It wasn’t too long after that I was playing a gig in West Yellowstone, Montana, with a band. I woke up before everybody else did, and went down to get some coffee at a local bookstore. I started talking to this guy that was sitting there, drinking his coffee. I struck up a conversation with him, and he started telling me his story.
It seems he used to work out there in Yellowstone Park in the summertime when he was young. Now he’s a brain surgeon back east, working mostly on kids. He still comes out every summer for two weeks and fly fishes. He said, “it’s a tradition” for him.
As we were both drinking our coffee I thought of asking him more. I asked him if he ever gets attached to some of those kids that are his patients.

“Yes, of course.”

“Do any of them ever die on you, under your care, under your watch?”

“Yes, sometimes it happens.”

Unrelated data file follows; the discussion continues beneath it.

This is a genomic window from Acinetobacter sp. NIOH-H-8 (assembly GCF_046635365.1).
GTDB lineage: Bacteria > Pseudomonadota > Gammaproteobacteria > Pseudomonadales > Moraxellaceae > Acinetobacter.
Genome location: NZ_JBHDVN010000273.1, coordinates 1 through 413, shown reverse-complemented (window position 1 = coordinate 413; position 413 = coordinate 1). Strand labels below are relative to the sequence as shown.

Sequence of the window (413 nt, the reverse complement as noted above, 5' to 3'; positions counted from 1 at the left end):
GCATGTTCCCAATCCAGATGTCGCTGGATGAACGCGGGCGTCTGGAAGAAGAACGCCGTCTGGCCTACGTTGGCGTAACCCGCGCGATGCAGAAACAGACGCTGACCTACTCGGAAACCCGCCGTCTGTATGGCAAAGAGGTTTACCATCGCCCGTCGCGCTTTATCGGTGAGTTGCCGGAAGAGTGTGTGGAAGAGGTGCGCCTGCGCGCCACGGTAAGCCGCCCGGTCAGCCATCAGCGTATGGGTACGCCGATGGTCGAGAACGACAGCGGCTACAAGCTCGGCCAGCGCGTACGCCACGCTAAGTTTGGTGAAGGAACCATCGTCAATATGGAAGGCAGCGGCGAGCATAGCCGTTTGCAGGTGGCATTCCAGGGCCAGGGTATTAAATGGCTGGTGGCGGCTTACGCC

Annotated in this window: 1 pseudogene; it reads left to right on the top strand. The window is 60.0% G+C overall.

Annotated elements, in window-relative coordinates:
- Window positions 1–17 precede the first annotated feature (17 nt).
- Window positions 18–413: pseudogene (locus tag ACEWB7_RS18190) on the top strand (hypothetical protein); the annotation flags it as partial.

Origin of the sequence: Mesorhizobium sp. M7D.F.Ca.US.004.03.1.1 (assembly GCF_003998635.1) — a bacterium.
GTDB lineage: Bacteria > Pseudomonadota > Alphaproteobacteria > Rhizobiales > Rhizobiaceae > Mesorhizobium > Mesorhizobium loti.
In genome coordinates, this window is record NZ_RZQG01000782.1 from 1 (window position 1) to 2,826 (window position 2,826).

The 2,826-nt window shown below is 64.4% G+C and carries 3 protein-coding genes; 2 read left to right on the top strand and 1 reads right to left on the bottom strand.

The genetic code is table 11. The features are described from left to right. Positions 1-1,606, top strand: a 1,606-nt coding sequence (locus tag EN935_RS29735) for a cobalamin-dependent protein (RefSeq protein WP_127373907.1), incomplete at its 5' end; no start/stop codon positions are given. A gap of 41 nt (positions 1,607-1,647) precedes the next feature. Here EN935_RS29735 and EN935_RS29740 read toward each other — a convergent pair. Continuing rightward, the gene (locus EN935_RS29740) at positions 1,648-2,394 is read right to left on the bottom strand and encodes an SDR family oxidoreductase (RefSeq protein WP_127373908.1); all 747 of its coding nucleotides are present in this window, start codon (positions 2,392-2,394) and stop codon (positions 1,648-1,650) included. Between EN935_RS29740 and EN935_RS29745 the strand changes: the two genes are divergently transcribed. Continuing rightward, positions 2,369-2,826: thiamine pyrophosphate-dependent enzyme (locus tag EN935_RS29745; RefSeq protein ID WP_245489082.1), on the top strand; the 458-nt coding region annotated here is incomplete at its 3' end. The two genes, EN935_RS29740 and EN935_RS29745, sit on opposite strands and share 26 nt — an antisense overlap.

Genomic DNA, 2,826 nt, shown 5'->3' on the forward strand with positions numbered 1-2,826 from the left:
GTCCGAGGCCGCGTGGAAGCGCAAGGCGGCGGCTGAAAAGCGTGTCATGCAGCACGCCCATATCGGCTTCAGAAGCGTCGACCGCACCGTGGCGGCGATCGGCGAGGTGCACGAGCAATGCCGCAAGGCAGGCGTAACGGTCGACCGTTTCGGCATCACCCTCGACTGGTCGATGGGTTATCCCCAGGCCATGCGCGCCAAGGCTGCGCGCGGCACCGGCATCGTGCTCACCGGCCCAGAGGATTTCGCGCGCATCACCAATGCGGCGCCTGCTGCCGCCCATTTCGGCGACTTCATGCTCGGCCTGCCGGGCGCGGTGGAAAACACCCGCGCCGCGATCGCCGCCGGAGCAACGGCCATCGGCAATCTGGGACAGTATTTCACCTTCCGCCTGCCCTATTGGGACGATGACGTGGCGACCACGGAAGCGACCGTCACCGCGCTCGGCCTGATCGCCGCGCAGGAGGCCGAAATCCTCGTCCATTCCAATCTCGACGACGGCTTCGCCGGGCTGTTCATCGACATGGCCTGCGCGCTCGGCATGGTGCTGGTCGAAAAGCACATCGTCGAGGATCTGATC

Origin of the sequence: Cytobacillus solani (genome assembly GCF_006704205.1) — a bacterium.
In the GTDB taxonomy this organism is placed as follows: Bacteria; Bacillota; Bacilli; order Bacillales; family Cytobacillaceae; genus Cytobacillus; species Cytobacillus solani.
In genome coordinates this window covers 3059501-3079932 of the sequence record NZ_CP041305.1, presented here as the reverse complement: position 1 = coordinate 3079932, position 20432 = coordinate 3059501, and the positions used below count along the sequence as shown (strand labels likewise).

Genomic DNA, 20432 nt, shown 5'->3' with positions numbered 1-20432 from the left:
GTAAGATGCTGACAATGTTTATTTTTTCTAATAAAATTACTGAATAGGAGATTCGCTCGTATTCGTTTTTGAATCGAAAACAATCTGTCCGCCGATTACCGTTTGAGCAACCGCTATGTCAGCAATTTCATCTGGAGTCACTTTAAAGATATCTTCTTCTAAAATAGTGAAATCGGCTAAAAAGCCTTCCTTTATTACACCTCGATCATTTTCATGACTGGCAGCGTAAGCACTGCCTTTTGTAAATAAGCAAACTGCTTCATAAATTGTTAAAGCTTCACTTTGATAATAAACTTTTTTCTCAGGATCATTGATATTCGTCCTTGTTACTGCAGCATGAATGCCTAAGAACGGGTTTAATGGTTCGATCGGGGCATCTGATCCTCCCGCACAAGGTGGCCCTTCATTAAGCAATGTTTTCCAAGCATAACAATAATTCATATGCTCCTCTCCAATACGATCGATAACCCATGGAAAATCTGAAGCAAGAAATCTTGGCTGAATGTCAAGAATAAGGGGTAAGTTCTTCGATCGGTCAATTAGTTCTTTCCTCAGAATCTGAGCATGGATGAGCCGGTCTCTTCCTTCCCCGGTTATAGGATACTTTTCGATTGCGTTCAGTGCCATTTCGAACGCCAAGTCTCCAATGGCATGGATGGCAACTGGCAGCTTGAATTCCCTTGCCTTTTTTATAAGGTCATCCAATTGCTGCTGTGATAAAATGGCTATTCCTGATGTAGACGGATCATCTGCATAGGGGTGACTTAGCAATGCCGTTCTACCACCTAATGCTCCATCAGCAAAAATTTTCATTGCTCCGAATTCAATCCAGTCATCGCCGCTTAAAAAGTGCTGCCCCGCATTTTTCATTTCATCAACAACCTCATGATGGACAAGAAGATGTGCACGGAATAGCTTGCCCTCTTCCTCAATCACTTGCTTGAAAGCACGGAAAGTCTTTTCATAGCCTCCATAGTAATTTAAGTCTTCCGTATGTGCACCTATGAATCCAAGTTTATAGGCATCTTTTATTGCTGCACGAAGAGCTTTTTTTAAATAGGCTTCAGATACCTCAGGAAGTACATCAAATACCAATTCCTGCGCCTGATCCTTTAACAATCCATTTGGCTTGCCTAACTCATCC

“How do you ever deal with that, that must be pretty tough. Have you found a way to get through all that, how to survive all that?”

“Well…. I have a little routine. At the end of the day, I get in my car and turn up the stereo, really loud, maybe like Zepplin’s Houses of The Holy, that seems to work good…and I try to let all that go behind me. I try to leave it all back at the hospital, so that I can come back the next day and start in again. Close the door on that day, let it all go, so that I can return and do my work another day.”…then he added…
“Sure, it saddens me when one of these kids dies, but what am I supposed to do? Quit?? Give up, and not be there to come back in and help another kid, just because I couldn’t take it? I have to come back and do my best, it’s what I do!”